• Jason Genovese, associate professor of mass communications, joined 10 years ago. He is a consistently strong classroom and studio instructor, and he is an effective mentor to students in the program. Genovese brought to Bloomsburg University nearly a decade of television industry experience, and he maintains currency with the ever-changing technological innovations in video production.
  • Gifford Howarth, professor of music, has also been a part of the College of Liberal Arts for the past ten years. As a member of the department of Music, Theatre, and Dance, Howarth teaches percussion and directs the Maroon and Gold Band. Howarth is a sought-after adjudicator and clinician of international reputation.
  • Vincent Hron, professor of art and art history, during his 20 years of service to the university he is consistently recognized as a highly effective instructor. He’s known for giving constructive and supportive critical feedback to aspiring artists, meeting the students where they are developmentally and helping reach the next level in their ability to express themselves on the canvas. As chairperson, he recently led the department through a successful re-accreditation process, and he is a valuable member of the college’s leadership team.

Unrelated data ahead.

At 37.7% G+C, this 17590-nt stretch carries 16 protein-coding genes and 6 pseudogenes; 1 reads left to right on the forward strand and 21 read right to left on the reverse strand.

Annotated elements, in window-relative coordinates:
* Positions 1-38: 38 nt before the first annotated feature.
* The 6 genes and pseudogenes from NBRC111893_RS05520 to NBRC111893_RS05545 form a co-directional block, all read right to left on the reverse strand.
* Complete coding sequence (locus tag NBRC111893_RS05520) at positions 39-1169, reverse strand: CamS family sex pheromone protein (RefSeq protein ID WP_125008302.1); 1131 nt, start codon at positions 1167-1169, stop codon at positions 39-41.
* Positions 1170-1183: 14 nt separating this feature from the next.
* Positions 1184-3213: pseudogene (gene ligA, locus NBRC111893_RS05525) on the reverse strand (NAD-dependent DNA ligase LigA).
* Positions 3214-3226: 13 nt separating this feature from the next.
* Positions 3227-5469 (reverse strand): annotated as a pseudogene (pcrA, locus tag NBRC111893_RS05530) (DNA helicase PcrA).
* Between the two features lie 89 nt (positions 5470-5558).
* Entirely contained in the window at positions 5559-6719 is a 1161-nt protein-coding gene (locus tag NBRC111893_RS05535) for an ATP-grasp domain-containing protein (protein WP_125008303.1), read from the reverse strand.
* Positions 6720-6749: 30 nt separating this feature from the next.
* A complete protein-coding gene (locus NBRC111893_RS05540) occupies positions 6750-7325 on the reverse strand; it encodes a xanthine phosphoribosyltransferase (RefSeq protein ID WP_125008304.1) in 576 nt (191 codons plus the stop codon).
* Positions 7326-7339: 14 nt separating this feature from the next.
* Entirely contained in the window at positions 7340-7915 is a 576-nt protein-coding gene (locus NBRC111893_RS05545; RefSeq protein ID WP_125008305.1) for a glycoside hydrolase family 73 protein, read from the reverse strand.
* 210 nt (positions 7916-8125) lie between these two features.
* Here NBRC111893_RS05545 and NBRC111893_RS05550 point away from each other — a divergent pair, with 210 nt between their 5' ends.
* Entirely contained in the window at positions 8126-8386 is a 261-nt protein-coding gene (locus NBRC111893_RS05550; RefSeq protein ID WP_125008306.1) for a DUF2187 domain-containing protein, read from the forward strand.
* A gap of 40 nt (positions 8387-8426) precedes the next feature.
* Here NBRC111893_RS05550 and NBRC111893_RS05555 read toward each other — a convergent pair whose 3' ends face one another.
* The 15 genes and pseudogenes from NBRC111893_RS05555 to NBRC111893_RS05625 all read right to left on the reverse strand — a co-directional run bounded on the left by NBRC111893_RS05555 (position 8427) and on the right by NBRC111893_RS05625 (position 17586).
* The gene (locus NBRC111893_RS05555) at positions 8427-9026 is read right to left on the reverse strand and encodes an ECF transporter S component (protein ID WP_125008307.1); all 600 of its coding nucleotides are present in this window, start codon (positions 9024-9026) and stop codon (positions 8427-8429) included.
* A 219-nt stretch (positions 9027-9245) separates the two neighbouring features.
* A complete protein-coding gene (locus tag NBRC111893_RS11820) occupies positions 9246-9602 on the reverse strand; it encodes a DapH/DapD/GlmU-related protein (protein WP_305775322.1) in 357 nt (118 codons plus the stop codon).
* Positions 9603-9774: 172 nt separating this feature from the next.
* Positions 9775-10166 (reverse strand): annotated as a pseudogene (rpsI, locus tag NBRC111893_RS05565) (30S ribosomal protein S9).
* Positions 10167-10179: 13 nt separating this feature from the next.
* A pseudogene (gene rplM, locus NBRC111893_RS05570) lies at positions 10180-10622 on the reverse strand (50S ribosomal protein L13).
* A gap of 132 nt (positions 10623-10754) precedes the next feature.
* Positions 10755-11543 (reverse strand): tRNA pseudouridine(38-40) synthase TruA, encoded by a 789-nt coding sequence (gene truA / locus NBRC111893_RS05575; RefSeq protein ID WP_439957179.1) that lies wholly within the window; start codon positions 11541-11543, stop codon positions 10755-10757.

Murder Mystery to be Solved in CAS Performance

Solve Aquila Theatre’s production of Agatha Christie’s murder mystery “Murder on the Nile” on Friday, Oct. 14, at 7:30 p.m. in Bloomsburg University of Pennsylvania’s Carver Hall, Kenneth S. Gross Auditorium. This program is a part of the Celebrity Artist Series.

In Christie’s own staging of her novel “Death on the Nile,” passengers on board a paddle steamer cruising the Nile River in 1940s Egypt find class, money and reputation at stake as they are immersed in a case of deceit, theft and murder. Christie has been regarded as a best-selling novelist of all time by The Guinness Book of World Records, only selling behind Shakespeare and the Bible.